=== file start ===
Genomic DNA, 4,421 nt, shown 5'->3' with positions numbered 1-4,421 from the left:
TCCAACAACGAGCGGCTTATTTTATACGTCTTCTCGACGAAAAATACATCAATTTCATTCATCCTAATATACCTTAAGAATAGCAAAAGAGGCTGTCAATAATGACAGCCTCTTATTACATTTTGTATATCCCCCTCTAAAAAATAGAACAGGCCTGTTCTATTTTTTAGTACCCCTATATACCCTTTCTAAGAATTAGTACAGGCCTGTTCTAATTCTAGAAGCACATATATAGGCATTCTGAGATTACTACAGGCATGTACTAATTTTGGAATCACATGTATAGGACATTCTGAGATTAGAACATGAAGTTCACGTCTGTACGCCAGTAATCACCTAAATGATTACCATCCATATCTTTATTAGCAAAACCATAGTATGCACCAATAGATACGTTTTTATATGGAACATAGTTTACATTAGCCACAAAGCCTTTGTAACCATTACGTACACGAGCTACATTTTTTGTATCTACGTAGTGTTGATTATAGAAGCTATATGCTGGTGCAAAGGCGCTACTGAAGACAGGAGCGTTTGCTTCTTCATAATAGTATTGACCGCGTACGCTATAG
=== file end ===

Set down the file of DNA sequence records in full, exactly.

Genomic DNA, 4,421 nt, shown 5'->3' with positions numbered 1-4,421 from the left:
TCCAACAACGAGCGGCTTATTTTATACGTCTTCTCGACGAAAAATACATCAATTTCATTCATCCTAATATACCTTAAGAATAGCAAAAGAGGCTGTCAATAATGACAGCCTCTTATTACATTTTGTATATCCCCCTCTAAAAAATAGAACAGGCCTGTTCTATTTTTTAGTACCCCTATATACCCTTTCTAAGAATTAGTACAGGCCTGTTCTAATTCTAGAAGCACATATATAGGCATTCTGAGATTACTACAGGCATGTACTAATTTTGGAATCACATGTATAGGACATTCTGAGATTAGAACATGAAGTTCACGTCTGTACGCCAGTAATCACCTAAATGATTACCATCCATATCTTTATTAGCAAAACCATAGTATGCACCAATAGATACGTTTTTATATGGAACATAGTTTACATTAGCCACAAAGCCTTTGTAACCATTACGTACACGAGCTACATTTTTTGTATCTACGTAGTGTTGATTATAGAAGCTATATGCTGGTGCAAAGGCGCTACTGAAGACAGGAGCGTTTGCTTCTTCATAATAGTATTGACCGCGTACGCTATAG